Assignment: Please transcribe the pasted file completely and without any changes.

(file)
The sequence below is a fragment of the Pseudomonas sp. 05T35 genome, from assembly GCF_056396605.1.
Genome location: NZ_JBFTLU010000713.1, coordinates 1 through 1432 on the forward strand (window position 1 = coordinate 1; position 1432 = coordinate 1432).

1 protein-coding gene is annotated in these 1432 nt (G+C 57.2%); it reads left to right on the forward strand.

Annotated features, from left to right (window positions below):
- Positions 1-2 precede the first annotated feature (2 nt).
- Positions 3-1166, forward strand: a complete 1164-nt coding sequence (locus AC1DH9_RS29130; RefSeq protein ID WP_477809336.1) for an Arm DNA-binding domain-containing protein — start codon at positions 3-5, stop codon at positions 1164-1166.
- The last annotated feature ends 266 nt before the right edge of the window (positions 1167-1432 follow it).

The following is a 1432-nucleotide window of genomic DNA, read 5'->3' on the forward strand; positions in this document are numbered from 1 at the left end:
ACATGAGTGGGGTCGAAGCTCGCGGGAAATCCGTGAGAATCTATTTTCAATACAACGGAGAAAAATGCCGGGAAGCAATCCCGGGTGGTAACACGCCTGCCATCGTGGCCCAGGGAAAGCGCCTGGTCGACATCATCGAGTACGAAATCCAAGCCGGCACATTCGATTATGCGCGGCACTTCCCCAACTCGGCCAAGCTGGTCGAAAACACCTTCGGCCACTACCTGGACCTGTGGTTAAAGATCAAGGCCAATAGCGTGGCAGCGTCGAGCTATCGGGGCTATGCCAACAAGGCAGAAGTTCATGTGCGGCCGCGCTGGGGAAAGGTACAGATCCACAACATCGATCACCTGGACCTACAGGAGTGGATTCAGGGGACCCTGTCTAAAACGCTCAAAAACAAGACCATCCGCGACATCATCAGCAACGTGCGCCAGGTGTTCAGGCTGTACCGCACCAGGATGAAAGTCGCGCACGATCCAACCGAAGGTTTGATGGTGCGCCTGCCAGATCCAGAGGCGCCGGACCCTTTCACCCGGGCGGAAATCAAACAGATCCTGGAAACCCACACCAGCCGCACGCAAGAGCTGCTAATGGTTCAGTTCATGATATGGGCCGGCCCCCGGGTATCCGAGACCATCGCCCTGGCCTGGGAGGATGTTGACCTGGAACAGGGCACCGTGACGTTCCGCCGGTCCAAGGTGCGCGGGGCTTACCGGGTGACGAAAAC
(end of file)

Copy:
The sequence below is a fragment of the Pseudomonas sp. 05T35 genome, from assembly GCF_056396605.1.
Genome location: NZ_JBFTLU010000713.1, coordinates 1 through 1432 on the forward strand (window position 1 = coordinate 1; position 1432 = coordinate 1432).

1 protein-coding gene is annotated in these 1432 nt (G+C 57.2%); it reads left to right on the forward strand.

Annotated features, from left to right (window positions below):
- Positions 1-2 precede the first annotated feature (2 nt).
- Positions 3-1166, forward strand: a complete 1164-nt coding sequence (locus AC1DH9_RS29130; RefSeq protein ID WP_477809336.1) for an Arm DNA-binding domain-containing protein — start codon at positions 3-5, stop codon at positions 1164-1166.
- The last annotated feature ends 266 nt before the right edge of the window (positions 1167-1432 follow it).

The following is a 1432-nucleotide window of genomic DNA, read 5'->3' on the forward strand; positions in this document are numbered from 1 at the left end:
ACATGAGTGGGGTCGAAGCTCGCGGGAAATCCGTGAGAATCTATTTTCAATACAACGGAGAAAAATGCCGGGAAGCAATCCCGGGTGGTAACACGCCTGCCATCGTGGCCCAGGGAAAGCGCCTGGTCGACATCATCGAGTACGAAATCCAAGCCGGCACATTCGATTATGCGCGGCACTTCCCCAACTCGGCCAAGCTGGTCGAAAACACCTTCGGCCACTACCTGGACCTGTGGTTAAAGATCAAGGCCAATAGCGTGGCAGCGTCGAGCTATCGGGGCTATGCCAACAAGGCAGAAGTTCATGTGCGGCCGCGCTGGGGAAAGGTACAGATCCACAACATCGATCACCTGGACCTACAGGAGTGGATTCAGGGGACCCTGTCTAAAACGCTCAAAAACAAGACCATCCGCGACATCATCAGCAACGTGCGCCAGGTGTTCAGGCTGTACCGCACCAGGATGAAAGTCGCGCACGATCCAACCGAAGGTTTGATGGTGCGCCTGCCAGATCCAGAGGCGCCGGACCCTTTCACCCGGGCGGAAATCAAACAGATCCTGGAAACCCACACCAGCCGCACGCAAGAGCTGCTAATGGTTCAGTTCATGATATGGGCCGGCCCCCGGGTATCCGAGACCATCGCCCTGGCCTGGGAGGATGTTGACCTGGAACAGGGCACCGTGACGTTCCGCCGGTCCAAGGTGCGCGGGGCTTACCGGGTGACGAAAAC